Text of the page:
Data envelopment analysis for scale elasticity measurement in the stochastic case: with an application to Indian banking
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CitationAmirteimoori, A., Sahoo, B. K., & Mehdizadeh, S. (2023). Data envelopment analysis for scale elasticity measurement in the stochastic case: with an application to Indian banking. Financial Innovation, 9(1), 1-36.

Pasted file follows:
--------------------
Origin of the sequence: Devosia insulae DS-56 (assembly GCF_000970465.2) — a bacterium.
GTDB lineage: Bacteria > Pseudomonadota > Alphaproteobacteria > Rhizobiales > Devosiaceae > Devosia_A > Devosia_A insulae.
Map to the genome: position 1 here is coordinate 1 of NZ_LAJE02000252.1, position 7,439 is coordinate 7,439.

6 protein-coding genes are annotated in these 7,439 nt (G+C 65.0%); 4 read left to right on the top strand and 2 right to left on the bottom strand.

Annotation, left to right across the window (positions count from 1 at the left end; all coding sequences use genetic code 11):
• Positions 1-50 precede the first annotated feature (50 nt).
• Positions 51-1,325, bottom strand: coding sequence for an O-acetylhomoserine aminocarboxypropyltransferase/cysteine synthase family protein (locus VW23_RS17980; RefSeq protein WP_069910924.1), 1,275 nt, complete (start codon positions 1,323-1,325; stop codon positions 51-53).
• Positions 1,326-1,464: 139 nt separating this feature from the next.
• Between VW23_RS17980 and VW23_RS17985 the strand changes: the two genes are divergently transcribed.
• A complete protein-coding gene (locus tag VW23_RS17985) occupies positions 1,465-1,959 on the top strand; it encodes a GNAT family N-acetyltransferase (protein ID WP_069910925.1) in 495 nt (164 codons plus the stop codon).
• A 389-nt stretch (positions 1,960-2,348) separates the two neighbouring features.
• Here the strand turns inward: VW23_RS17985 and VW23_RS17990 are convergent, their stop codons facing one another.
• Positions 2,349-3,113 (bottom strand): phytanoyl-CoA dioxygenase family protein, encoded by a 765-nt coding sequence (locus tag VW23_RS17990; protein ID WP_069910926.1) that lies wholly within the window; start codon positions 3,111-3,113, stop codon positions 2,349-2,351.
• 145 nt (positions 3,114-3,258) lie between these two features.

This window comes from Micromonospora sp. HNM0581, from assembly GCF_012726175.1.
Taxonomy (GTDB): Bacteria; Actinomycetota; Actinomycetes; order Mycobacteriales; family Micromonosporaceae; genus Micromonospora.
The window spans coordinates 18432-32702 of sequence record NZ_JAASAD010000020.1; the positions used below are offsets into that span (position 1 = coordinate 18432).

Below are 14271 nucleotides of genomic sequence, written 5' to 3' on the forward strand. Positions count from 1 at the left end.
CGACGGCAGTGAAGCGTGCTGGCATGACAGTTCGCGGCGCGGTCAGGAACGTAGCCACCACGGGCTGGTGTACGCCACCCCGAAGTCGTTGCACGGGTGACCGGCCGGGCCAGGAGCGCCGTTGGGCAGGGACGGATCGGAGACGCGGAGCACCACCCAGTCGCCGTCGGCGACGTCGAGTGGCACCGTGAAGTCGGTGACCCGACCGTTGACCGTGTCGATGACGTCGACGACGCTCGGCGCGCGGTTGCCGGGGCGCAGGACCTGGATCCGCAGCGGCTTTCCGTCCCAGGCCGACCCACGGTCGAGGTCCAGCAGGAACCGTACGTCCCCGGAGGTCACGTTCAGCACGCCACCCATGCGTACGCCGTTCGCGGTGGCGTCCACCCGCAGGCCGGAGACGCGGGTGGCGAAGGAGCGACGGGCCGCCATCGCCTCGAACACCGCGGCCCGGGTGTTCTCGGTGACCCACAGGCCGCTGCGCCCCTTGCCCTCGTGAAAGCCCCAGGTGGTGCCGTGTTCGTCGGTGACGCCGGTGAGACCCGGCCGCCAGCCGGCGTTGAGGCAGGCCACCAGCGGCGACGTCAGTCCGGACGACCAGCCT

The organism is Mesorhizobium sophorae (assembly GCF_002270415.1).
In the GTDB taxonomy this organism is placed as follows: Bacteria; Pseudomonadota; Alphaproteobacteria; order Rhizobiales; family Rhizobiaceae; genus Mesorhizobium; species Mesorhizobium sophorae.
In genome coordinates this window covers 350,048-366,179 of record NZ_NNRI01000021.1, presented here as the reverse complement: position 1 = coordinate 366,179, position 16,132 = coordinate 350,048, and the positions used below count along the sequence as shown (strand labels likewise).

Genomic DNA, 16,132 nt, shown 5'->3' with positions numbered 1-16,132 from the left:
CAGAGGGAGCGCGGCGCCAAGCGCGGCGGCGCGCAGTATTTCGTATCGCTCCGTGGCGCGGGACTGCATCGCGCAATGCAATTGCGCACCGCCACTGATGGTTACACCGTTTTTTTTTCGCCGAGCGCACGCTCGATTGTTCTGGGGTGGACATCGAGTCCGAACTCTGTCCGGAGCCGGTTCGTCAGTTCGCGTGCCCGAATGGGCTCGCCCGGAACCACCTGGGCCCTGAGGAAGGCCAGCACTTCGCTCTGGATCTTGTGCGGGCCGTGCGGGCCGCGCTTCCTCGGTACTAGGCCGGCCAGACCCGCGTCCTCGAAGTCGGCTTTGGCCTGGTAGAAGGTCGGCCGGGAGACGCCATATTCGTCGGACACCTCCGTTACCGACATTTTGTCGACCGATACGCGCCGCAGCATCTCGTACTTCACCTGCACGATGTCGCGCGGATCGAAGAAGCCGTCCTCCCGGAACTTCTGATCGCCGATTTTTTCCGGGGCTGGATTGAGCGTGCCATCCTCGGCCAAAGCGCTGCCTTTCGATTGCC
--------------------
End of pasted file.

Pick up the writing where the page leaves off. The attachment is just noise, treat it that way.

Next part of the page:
In the nonparametric data envelopment analysis literature, scale elasticity is evaluated in two alternative ways: using either the technical efficiency model or the cost efficiency model. This evaluation becomes problematic in several situations, for example (a) when input proportions change in the long run, (b) when inputs are heterogeneous, and (c) when firms face ex-ante price uncertainty in making their production decisions. To address these situations, a scale elasticity evaluation was performed using a value-based cost efficiency model. However, this alternative value-based scale elasticity evaluation is sensitive to the uncertainty and variability underlying input and output data. Therefore, in this study, we introduce a stochastic cost-efficiency model based on chance-constrained programming to develop a value-based measure of the scale elasticity of firms facing data uncertainty. An illustrative empirical application to the Indian banking industry comprising 71 banks for eight years (1998–2005) was made to compare inferences about their efficiency and scale properties. The key findings are as follows: First, both the deterministic model and our proposed stochastic model yield distinctly different results concerning the efficiency and scale elasticity scores at various tolerance levels of chance constraints. However, both models yield the same results at a tolerance level of 0.5, implying that the deterministic model is a special case of the stochastic model in that it reveals the same efficiency and returns to scale characterizations of banks. Second, the stochastic model generates higher efficiency scores for inefficient banks than its deterministic counterpart. Third, public banks exhibit higher efficiency than private and foreign banks. Finally, public and old private banks mostly exhibit either decreasing or constant returns to scale, whereas foreign and new private banks experience either increasing or decreasing returns to scale. Although the application of our proposed stochastic model is illustrative, it can be potentially applied to all firms in the information and distribution-intensive industry with high fixed costs, which have ample potential for reaping scale and scope benefits. © 2023, The Author(s).